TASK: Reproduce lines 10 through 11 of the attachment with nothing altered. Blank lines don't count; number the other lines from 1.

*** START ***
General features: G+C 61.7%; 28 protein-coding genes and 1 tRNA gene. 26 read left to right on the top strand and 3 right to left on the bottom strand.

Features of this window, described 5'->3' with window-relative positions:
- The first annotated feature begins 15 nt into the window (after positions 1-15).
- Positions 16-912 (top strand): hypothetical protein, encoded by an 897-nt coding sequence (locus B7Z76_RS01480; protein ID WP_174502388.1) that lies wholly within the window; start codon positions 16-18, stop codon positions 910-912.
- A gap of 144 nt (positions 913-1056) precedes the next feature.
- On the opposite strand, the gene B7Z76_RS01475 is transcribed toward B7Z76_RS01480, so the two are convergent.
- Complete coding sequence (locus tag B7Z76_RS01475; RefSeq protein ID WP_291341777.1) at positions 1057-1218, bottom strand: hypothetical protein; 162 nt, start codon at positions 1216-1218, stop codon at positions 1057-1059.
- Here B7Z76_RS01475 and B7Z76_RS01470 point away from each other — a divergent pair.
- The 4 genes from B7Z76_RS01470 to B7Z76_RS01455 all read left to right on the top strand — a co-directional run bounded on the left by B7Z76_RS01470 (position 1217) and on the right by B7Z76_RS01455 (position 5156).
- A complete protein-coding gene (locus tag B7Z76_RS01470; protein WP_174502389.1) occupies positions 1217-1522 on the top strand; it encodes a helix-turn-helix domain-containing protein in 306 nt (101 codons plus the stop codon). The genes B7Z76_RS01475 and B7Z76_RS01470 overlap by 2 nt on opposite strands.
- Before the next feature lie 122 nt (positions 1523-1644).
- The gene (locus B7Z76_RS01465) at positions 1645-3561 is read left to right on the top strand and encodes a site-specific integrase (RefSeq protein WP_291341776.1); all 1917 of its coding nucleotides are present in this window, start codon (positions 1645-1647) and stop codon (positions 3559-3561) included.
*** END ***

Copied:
- A complete protein-coding gene (locus tag B7Z76_RS01470; protein WP_174502389.1) occupies positions 1217-1522 on the top strand; it encodes a helix-turn-helix domain-containing protein in 306 nt (101 codons plus the stop codon). The genes B7Z76_RS01475 and B7Z76_RS01470 overlap by 2 nt on opposite strands.
- Before the next feature lie 122 nt (positions 1523-1644).